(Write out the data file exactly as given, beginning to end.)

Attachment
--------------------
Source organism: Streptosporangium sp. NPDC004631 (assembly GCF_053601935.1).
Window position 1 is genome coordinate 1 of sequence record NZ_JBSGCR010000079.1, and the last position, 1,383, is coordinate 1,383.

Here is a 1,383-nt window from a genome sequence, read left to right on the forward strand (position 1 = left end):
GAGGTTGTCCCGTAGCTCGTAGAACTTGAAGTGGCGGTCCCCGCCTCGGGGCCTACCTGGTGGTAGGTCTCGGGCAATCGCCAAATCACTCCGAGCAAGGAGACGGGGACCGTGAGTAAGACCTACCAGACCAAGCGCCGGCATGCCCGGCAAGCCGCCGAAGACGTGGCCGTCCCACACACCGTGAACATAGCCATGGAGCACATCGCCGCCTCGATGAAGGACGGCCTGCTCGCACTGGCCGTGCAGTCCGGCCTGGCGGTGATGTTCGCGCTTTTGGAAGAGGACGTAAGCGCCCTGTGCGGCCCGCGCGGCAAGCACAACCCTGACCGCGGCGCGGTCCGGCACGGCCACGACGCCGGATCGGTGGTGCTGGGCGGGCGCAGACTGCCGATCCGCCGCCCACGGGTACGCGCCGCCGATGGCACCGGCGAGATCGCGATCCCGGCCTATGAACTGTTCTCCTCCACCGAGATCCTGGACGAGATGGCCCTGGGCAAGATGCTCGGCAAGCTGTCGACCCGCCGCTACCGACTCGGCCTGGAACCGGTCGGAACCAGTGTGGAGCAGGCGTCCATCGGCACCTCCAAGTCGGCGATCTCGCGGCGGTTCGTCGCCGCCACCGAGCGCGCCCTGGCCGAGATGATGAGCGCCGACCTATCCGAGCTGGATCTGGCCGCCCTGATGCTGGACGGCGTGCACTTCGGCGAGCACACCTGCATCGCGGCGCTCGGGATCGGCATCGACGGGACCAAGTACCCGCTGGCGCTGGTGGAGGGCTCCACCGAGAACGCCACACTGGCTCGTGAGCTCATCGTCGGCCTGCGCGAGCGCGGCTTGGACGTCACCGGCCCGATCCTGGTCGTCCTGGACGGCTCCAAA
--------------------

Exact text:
Source organism: Streptosporangium sp. NPDC004631 (assembly GCF_053601935.1).
Window position 1 is genome coordinate 1 of sequence record NZ_JBSGCR010000079.1, and the last position, 1,383, is coordinate 1,383.

Here is a 1,383-nt window from a genome sequence, read left to right on the forward strand (position 1 = left end):
GAGGTTGTCCCGTAGCTCGTAGAACTTGAAGTGGCGGTCCCCGCCTCGGGGCCTACCTGGTGGTAGGTCTCGGGCAATCGCCAAATCACTCCGAGCAAGGAGACGGGGACCGTGAGTAAGACCTACCAGACCAAGCGCCGGCATGCCCGGCAAGCCGCCGAAGACGTGGCCGTCCCACACACCGTGAACATAGCCATGGAGCACATCGCCGCCTCGATGAAGGACGGCCTGCTCGCACTGGCCGTGCAGTCCGGCCTGGCGGTGATGTTCGCGCTTTTGGAAGAGGACGTAAGCGCCCTGTGCGGCCCGCGCGGCAAGCACAACCCTGACCGCGGCGCGGTCCGGCACGGCCACGACGCCGGATCGGTGGTGCTGGGCGGGCGCAGACTGCCGATCCGCCGCCCACGGGTACGCGCCGCCGATGGCACCGGCGAGATCGCGATCCCGGCCTATGAACTGTTCTCCTCCACCGAGATCCTGGACGAGATGGCCCTGGGCAAGATGCTCGGCAAGCTGTCGACCCGCCGCTACCGACTCGGCCTGGAACCGGTCGGAACCAGTGTGGAGCAGGCGTCCATCGGCACCTCCAAGTCGGCGATCTCGCGGCGGTTCGTCGCCGCCACCGAGCGCGCCCTGGCCGAGATGATGAGCGCCGACCTATCCGAGCTGGATCTGGCCGCCCTGATGCTGGACGGCGTGCACTTCGGCGAGCACACCTGCATCGCGGCGCTCGGGATCGGCATCGACGGGACCAAGTACCCGCTGGCGCTGGTGGAGGGCTCCACCGAGAACGCCACACTGGCTCGTGAGCTCATCGTCGGCCTGCGCGAGCGCGGCTTGGACGTCACCGGCCCGATCCTGGTCGTCCTGGACGGCTCCAAA